For now, I'd have some confidence in your child, keep her occupied with friends and activities so it's not all video games and isolation, but give her down time and a chance to learn to manage her own life and time. Let natural consequences start to rule the day. Otherwise, you and your daughter will be miserable until she's 18, she'll learn nothing without you standing over her, and you'll drive her away from you.

1 mom found this helpful


answers from Norfolk on

If this is middle school you really need to just let your daughter handle her homework.
For some teachers not all homework counts towards grades - so doing it really is just practice.
Other teachers will just do a notebook check every once in awhile.

You went through school, did your work, etc - now is your daughters time to figure it out.
Some kids really flounder a bit in middle school but it's better they do it now than in high school.
All you do is - if the grades are suffering - you take away extracurricular activities until the grades get better again.

1 mom found this helpful


answers from Washington DC on

I can't say that my son's middle or high school was/is that way. There were classes though where homework wasn't a huge part (10% or so) of the final grade. Usually projects counted for more. But with an average of 5 failing assignments in each class he probably still wouldn't have an A. But we could always tell exactly what weight each category held. If it's not on the student grade portal ask the teachers how they grade.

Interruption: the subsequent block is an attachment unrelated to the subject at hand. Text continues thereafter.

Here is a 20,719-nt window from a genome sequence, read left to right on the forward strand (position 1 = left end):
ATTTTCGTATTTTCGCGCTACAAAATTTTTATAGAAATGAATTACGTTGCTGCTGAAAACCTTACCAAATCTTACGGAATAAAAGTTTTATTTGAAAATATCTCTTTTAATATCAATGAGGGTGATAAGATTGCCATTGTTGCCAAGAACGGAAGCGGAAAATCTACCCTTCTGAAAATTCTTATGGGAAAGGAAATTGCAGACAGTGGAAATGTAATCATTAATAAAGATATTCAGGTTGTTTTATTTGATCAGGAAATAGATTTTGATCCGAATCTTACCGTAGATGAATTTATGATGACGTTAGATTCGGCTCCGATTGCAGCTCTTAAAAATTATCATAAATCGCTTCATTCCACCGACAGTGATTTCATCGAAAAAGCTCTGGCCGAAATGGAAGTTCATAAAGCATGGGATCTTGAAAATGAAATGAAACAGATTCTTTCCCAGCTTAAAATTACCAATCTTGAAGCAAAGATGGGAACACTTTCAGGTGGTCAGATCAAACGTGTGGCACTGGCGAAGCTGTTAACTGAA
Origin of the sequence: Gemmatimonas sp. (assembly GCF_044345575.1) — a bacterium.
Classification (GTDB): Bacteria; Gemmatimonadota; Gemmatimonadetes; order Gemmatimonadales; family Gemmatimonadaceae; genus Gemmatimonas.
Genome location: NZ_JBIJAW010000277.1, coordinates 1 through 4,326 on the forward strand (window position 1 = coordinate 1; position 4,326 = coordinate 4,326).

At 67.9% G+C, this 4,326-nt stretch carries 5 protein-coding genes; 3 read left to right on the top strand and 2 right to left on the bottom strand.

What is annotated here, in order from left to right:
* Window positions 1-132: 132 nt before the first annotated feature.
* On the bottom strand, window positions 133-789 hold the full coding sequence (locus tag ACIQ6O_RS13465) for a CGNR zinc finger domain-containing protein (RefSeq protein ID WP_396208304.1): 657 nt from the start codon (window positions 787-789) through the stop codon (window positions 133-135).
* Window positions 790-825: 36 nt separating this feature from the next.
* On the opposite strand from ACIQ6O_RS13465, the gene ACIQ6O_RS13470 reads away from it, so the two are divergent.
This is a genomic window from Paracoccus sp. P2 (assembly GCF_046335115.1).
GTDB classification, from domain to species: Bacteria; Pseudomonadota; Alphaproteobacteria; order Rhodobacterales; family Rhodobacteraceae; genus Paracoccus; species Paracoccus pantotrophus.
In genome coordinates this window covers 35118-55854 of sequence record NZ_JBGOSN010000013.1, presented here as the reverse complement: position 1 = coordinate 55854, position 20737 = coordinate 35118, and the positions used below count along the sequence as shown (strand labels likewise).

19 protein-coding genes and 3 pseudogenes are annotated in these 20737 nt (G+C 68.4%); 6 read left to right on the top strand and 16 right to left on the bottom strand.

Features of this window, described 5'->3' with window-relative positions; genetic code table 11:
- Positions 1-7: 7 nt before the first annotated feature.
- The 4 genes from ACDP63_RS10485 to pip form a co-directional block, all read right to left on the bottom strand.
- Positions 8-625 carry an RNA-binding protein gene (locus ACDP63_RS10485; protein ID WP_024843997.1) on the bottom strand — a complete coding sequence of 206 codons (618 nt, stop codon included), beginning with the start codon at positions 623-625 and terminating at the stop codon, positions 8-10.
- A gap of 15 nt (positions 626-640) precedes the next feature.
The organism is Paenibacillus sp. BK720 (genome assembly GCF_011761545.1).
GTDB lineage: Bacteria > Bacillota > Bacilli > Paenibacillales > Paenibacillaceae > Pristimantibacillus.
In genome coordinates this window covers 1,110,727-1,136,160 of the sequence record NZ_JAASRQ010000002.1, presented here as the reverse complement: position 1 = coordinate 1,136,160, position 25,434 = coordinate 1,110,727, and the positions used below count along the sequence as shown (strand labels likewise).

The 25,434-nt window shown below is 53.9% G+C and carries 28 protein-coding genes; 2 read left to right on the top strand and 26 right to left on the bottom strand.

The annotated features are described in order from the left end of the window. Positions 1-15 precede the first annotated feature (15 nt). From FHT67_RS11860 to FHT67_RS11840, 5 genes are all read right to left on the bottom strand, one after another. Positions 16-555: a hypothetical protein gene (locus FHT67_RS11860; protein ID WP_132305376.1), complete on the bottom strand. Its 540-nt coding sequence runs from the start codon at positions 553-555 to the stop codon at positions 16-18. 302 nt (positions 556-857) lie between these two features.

I will be honest that it would bother me too that I didn't feel that A's were being earned but handed out. At that level I would also question the validity of the honor roll. Is she in GT classes? My son was in GT in middle school and now AP in HS and in middle school they did grade GT easier. Kinda like they knew the kids mastered the material just didn't pay attention to details, maybe? But still they weren't as easy going as your school sounds.
From what I understand about the colleges though, they have their own algorithm about selecting students. They have a way of knowing how schools grade and which schools grade "easy" vs schools that grade "hard". I've heard they also figure how students from each HS school fair at that university on the college level and they can tell by previous students performance in college how well that HS prepares them. For example students from a certain HS may have pulled all A's in HS but in college the average kid from that HS is barely making C's so from history they can see that an A from that school is a B at other schools.

1 mom found this helpful


answers from Washington DC on

Wow, you got some harsh responses. I totally understand your question. Basically you are wondering how in the world any kid can have straight A's with 36 missing or failing grades. Am I right? I would wonder the same thing. My son is in a private school, and this wouldn't fly, even if the missing work was not weighted heavily. 5 or 6 F' s, on average, per class would definitely bring down his grades. It would be difficult to teach responsibility and accountability if a child is rewarded with good grades with a bunch of missing work. I hope you get to the bottom of it.